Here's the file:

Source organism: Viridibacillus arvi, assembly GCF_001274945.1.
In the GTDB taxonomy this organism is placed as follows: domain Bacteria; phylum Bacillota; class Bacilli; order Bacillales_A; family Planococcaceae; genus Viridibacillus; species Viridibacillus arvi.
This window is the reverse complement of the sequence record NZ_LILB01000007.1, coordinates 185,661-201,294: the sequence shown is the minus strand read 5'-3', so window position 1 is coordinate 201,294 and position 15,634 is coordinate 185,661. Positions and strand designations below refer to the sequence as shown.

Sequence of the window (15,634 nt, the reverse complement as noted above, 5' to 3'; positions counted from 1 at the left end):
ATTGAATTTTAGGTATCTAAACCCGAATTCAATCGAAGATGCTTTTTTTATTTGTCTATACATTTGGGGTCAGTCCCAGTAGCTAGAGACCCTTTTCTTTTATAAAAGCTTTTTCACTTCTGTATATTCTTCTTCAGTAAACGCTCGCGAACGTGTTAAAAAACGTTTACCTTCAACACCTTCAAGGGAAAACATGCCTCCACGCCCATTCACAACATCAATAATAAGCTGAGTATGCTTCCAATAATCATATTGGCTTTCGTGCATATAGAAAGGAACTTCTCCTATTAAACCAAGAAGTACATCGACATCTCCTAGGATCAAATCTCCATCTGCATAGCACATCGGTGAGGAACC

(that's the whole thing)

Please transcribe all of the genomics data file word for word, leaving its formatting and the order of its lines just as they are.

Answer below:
Source organism: Viridibacillus arvi, assembly GCF_001274945.1.
In the GTDB taxonomy this organism is placed as follows: domain Bacteria; phylum Bacillota; class Bacilli; order Bacillales_A; family Planococcaceae; genus Viridibacillus; species Viridibacillus arvi.
This window is the reverse complement of the sequence record NZ_LILB01000007.1, coordinates 185,661-201,294: the sequence shown is the minus strand read 5'-3', so window position 1 is coordinate 201,294 and position 15,634 is coordinate 185,661. Positions and strand designations below refer to the sequence as shown.

Sequence of the window (15,634 nt, the reverse complement as noted above, 5' to 3'; positions counted from 1 at the left end):
ATTGAATTTTAGGTATCTAAACCCGAATTCAATCGAAGATGCTTTTTTTATTTGTCTATACATTTGGGGTCAGTCCCAGTAGCTAGAGACCCTTTTCTTTTATAAAAGCTTTTTCACTTCTGTATATTCTTCTTCAGTAAACGCTCGCGAACGTGTTAAAAAACGTTTACCTTCAACACCTTCAAGGGAAAACATGCCTCCACGCCCATTCACAACATCAATAATAAGCTGAGTATGCTTCCAATAATCATATTGGCTTTCGTGCATATAGAAAGGAACTTCTCCTATTAAACCAAGAAGTACATCGACATCTCCTAGGATCAAATCTCCATCTGCATAGCACATCGGTGAGGAACC